The average size of container ships deployed on the Asia-Europe and trans-Pacific trades is continuing to rise as carriers take delivery of ultra-large vessels.
According to the latest analysis by Alphaliner, container lines are removing smaller vessels on the world’s two highest volume box shipping routes and replacing them with larger vessels best able to generate economies of scale, a strategy that is helping offset bearish freight rates.
“This year saw the departure of the last 4,200- to 5,500-TEU ships from the Asia-Europe routes, following ZIM’s decision to withdraw the Asia-Mediterranean ZMP service in March and HMM suspending its Asia-North Europe AEX service in August,” said Alphaliner in its latest weekly report.
“Widely used on the Asia-Europe trades 15 years ago, tonnage of this size class was now been completely displaced by ships that are — most recently — up to four times larger than their predecessors in the mid-2000s.”
In July, MSC deployed the first 23,700-TEU “megamax-24” vessel on the Asia–Europe trade and an additional five units have been delivered in the last three months.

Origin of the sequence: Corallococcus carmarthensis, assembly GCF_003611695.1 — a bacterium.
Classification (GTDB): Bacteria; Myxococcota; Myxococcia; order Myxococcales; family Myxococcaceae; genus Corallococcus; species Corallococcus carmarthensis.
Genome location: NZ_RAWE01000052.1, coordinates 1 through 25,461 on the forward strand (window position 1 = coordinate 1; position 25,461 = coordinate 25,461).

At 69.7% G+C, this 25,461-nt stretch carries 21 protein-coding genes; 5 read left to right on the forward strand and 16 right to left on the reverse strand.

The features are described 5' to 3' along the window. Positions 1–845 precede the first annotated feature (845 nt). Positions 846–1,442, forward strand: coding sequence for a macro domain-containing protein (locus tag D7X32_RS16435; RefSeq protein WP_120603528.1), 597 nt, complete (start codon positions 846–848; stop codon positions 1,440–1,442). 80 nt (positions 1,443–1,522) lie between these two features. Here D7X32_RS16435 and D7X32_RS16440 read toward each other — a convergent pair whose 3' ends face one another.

“Twenty-four such ships from various carriers will join the world fleet before the end of 2020,” reported Alphaliner. “All these ships are earmarked for the Asia-North Europe trade, where average vessel size is expected to reach 17,000 TEU by September next year.”
MSC deployed the first 19,000-TEU megamax units on the Asia-Mediterranean route in March, pushing the average vessel size on that trade lane to 12,600 TEUs.
“The Asia-North America routes also saw average vessel sizes increase, but this year the pace has been slower, compared to the Asia-Europe trades, as carriers took a more cautious approach in the face of slower demand growth in the U.S.,” said Alphaliner.
The analyst also reported that the number of inactive container ships is on the rise as lines push ahead with scrubber retrofit programs to avoid exposure to higher fuels costs when IMO 2020 low-sulfur fuels become mandatory on vessels not fitted with abatement technology at the start of next year.
“The inactive containership fleet has risen sharply over the last two weeks to reach 180 units for 753,819 TEU as of 30 September, or 3.3% of the total fleet,” said Alphaliner.
A further increase in the inactive fleet this month is forecast due to the impact of void sailings and the continuing stream of ships entering docks for scrubber retrofits. “Carriers have announced further void sailings in November in response to weak cargo demand, which could see the inactive fleet remaining above 800,000 TEU for most of the fourth quarter,” said the analyst.
FreightWaves articles byMike